Penobscot County’s most crash-prone intersection in recent years has been the busy confluence of I-395, Odlin Road and outer Hammond Street in Bangor. As a result, the city has started looking at how to make the interchange safer.
Between 2017 and 2019, 55 crashes were reported in the intersection — which has a traffic light and is heavily used by trucks going to nearby industrial sites and pedestrians and vehicles heading to nearby hotels and restaurants as well as Bangor International Airport — according to a new draft study from the Old Town engineering firm Sewall. However, just 18 percent of those crashes resulted in injuries.
The study was requested by the city of Bangor and commissioned through the Bangor Area Comprehensive Transportation System, a regional nonprofit that evaluates projects that may receive state and federal funding.
In the study, Sewall recommended improving the flow of traffic through that intersection by adding double left-hand turning lanes in two areas: on the eastbound section of Hammond Street and the southbound section of Odlin Road.
The firm also recommended adding rumble strips onto I-395 westbound and the exit ramp from the southbound lanes of I-95, as the area where they merge was the location of a significant portion of the crashes.
More than half of the crashes in that intersection involved one vehicle striking the rear-end of another, and 14 of those rear-end collisions happened as drivers had to rapidly reduce speed as they approached the intersection on westbound I-395, according to the most recently available state data. During those same years, another 17 crashes happened in a neighboring intersection, as drivers exited the southbound lanes of nearby I-95 southbound and merged onto I-395 westbound.
Other crashes from those years in the Odlin Road and I-395 intersection were the result of drivers running red lights, sideswiping other vehicles or running off the road.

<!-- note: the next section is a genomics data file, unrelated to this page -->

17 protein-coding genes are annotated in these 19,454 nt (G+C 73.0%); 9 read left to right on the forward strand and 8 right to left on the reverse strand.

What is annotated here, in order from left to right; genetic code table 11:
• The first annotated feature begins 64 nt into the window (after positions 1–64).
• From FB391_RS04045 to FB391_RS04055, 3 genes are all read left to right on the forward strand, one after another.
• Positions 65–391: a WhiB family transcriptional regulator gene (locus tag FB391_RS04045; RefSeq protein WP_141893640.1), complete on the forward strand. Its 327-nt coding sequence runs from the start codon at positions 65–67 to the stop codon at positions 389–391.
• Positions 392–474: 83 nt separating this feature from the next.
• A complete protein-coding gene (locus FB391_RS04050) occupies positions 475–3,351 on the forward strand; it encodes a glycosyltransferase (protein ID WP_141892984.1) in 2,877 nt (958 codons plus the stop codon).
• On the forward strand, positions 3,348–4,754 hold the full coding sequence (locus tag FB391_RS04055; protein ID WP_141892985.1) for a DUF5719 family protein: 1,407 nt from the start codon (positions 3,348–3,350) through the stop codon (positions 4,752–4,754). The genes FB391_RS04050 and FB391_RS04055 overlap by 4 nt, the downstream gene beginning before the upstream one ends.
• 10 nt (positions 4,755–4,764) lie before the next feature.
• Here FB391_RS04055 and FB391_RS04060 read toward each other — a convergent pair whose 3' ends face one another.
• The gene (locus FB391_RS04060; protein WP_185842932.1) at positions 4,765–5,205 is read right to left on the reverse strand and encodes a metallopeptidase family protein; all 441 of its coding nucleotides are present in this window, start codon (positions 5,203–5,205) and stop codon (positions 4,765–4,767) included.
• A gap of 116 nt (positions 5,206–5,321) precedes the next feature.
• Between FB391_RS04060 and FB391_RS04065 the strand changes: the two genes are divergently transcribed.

Representatives from Sewall and the Bangor Area Comprehensive Transportation System presented the draft report at a meeting of the Bangor City Council’s infrastructure committee on Tuesday night and will incorporate any public comments into the final version.
The city would then be able to request state and federal funding for the project, and the regional transportation group would evaluate it and decide whether to move into the queue of regional projects to help fund, according to Dianne Rice-Hansen, transportation project manager at the Bangor Area Comprehensive Transportation System. If it goes through that process, the “very earliest” it could be started is 2024, she said.
It would cost between $1.5 million and $2 million to add the double turning lanes on Odlin Road and Hammond Street, according to preliminary estimates in the Sewall study.
As part of the study, the firm considered how several different approaches would change the intersection over the next decade. For example, it modeled how converting the intersection from a traffic light to a roundabout would affect traffic, but it found that change could actually add new delays and would be more expensive, at an estimated cost of $4 million to $5 million.